On February 12, 2019, Ericka and the kids departed Guatemala and flew to Wisconsin. Almost two months later, on April 5, 2019, James filed a divorce action in Idaho. This filing appeared to be the first time James asked for the children’s return to Guatemala. On August 12, 2019, Ericka filed a formal petition for divorce, also in Dane County, Wisconsin. The Dane County Family Court Commissioner found that the parties could not stipulate to jurisdiction in Wisconsin, concluding that Guatemala was the “home state” of the children and rejecting Ericka’s argument that their living in Guatemala was a “temporary absence.” On James’ motion, the Dane County Circuit Court ultimately stayed the divorce action before it pending this court’s determination of James’ by then pending Hague Convention petition.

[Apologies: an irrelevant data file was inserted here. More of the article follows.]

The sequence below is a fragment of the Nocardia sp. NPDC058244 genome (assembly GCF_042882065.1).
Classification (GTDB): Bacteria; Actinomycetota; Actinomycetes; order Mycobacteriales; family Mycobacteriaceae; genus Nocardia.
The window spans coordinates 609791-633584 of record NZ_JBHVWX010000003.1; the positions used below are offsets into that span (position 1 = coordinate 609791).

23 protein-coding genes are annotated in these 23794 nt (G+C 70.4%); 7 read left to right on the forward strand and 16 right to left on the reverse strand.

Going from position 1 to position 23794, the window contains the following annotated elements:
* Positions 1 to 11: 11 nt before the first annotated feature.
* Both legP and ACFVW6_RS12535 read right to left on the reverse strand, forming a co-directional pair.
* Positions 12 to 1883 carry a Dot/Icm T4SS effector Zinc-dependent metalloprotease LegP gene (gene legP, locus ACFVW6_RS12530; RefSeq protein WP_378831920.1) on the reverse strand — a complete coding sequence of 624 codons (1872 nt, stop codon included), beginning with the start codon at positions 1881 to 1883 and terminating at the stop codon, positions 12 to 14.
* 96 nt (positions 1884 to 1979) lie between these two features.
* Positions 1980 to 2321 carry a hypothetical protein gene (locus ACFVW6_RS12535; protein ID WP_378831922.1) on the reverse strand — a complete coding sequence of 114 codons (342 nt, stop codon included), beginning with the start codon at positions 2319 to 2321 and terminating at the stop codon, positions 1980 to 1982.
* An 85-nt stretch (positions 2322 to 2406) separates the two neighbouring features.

The parties both called expert witnesses to offer testimony about Guatemala’s safety and, in particular, the safety of women and children.  The district court noted that the Convention does not define the term “habitual residency,” but case law in this country and others discourage reliance on traditional notions of residency or domicile unique to an individual country’s laws to avoid a lack of uniformity in enforcement of the Convention. The Seventh Circuit has outlined an approach for making this determination relying in substantial part on a case from the Ninth Circuit, which other Circuits have also followed. See Koch v. Koch, 450 F.3d 703 (2006) (citing Mozes v. Mozes, 239 F.3d 1067 (9th Cir. 2001)). Generally speaking, that determination turns on the parties’ intent:” [T]he first step toward acquiring a new habitual residence is forming a settled intention to abandon the one left behind. Otherwise, one is not habitually residing; one is away for a temporary absence of long or short duration. Of course, one need not have this settled intention at the moment of departure; it could coalesce during the course of a stay abroad originally intended to be temporary. Nor need the intention be expressly declared, if it is manifest from one’s actions; indeed, one’s actions may belie any declaration that no abandonment was intended. If you’ve lived continuously in the same place for several years on end, for example, we would be hard-pressed to conclude that you had not abandoned any prior habitual residence. On the other hand, one may effectively abandon a prior habitual residence without intending to occupy the next one for more than a limited period.” For young children, like Steven, Holly, and Natalie, the Seventh Circuit instructs that the proper focus is on the intent of the parents, rather than on the children’s acclimatization. Koch, 450 F.3d at 713. Moreover, the court’s focus should be on the period of time when the parents last shared an intent. Id. at 712, 715; see also Neergaard-Colon v. Neergaard, 752 F.3d 526 (1st Cir. 2014) Finally, as the parent petitioning for relief under the Hague Convention, James carried the burden to prove this shared intent by a preponderance of the evidence. See 22 U.S.C. § 9003(e)(1)(A). In inquiring into the parents’ shared intent, “the representations of the parties likely cannot be accepted at face value,” Koch, 450 F.3d at 713, but rather will require an examination of “all available evidence.”. In other words, the court “should look at actions as well as declarations.”